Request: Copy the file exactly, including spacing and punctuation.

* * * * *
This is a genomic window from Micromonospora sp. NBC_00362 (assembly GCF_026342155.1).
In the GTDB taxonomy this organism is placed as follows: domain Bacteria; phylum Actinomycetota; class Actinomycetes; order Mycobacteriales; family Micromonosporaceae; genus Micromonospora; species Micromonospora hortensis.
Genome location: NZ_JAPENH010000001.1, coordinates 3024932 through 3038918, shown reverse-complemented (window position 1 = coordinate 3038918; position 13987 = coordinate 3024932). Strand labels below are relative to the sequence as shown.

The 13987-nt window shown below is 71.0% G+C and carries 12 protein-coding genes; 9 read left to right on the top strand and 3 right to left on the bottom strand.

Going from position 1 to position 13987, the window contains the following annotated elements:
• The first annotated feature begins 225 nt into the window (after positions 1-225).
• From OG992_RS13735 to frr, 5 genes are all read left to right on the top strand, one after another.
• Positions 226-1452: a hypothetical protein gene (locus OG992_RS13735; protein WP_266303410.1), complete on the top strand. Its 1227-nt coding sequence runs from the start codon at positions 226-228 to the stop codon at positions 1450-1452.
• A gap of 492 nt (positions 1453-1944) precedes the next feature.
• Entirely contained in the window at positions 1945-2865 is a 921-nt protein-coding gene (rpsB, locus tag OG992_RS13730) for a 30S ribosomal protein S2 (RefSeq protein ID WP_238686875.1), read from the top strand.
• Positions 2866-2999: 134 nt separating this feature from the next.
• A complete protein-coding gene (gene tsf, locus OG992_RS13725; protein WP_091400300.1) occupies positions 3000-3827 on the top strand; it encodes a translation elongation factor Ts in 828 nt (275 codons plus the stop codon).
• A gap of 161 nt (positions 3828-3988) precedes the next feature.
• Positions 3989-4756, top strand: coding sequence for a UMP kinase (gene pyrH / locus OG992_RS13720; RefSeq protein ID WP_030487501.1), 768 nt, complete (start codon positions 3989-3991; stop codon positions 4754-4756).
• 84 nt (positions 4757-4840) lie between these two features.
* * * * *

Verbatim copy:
This is a genomic window from Micromonospora sp. NBC_00362 (assembly GCF_026342155.1).
In the GTDB taxonomy this organism is placed as follows: domain Bacteria; phylum Actinomycetota; class Actinomycetes; order Mycobacteriales; family Micromonosporaceae; genus Micromonospora; species Micromonospora hortensis.
Genome location: NZ_JAPENH010000001.1, coordinates 3024932 through 3038918, shown reverse-complemented (window position 1 = coordinate 3038918; position 13987 = coordinate 3024932). Strand labels below are relative to the sequence as shown.

The 13987-nt window shown below is 71.0% G+C and carries 12 protein-coding genes; 9 read left to right on the top strand and 3 right to left on the bottom strand.

Going from position 1 to position 13987, the window contains the following annotated elements:
• The first annotated feature begins 225 nt into the window (after positions 1-225).
• From OG992_RS13735 to frr, 5 genes are all read left to right on the top strand, one after another.
• Positions 226-1452: a hypothetical protein gene (locus OG992_RS13735; protein WP_266303410.1), complete on the top strand. Its 1227-nt coding sequence runs from the start codon at positions 226-228 to the stop codon at positions 1450-1452.
• A gap of 492 nt (positions 1453-1944) precedes the next feature.
• Entirely contained in the window at positions 1945-2865 is a 921-nt protein-coding gene (rpsB, locus tag OG992_RS13730) for a 30S ribosomal protein S2 (RefSeq protein ID WP_238686875.1), read from the top strand.
• Positions 2866-2999: 134 nt separating this feature from the next.
• A complete protein-coding gene (gene tsf, locus OG992_RS13725; protein WP_091400300.1) occupies positions 3000-3827 on the top strand; it encodes a translation elongation factor Ts in 828 nt (275 codons plus the stop codon).
• A gap of 161 nt (positions 3828-3988) precedes the next feature.
• Positions 3989-4756, top strand: coding sequence for a UMP kinase (gene pyrH / locus OG992_RS13720; RefSeq protein ID WP_030487501.1), 768 nt, complete (start codon positions 3989-3991; stop codon positions 4754-4756).
• 84 nt (positions 4757-4840) lie between these two features.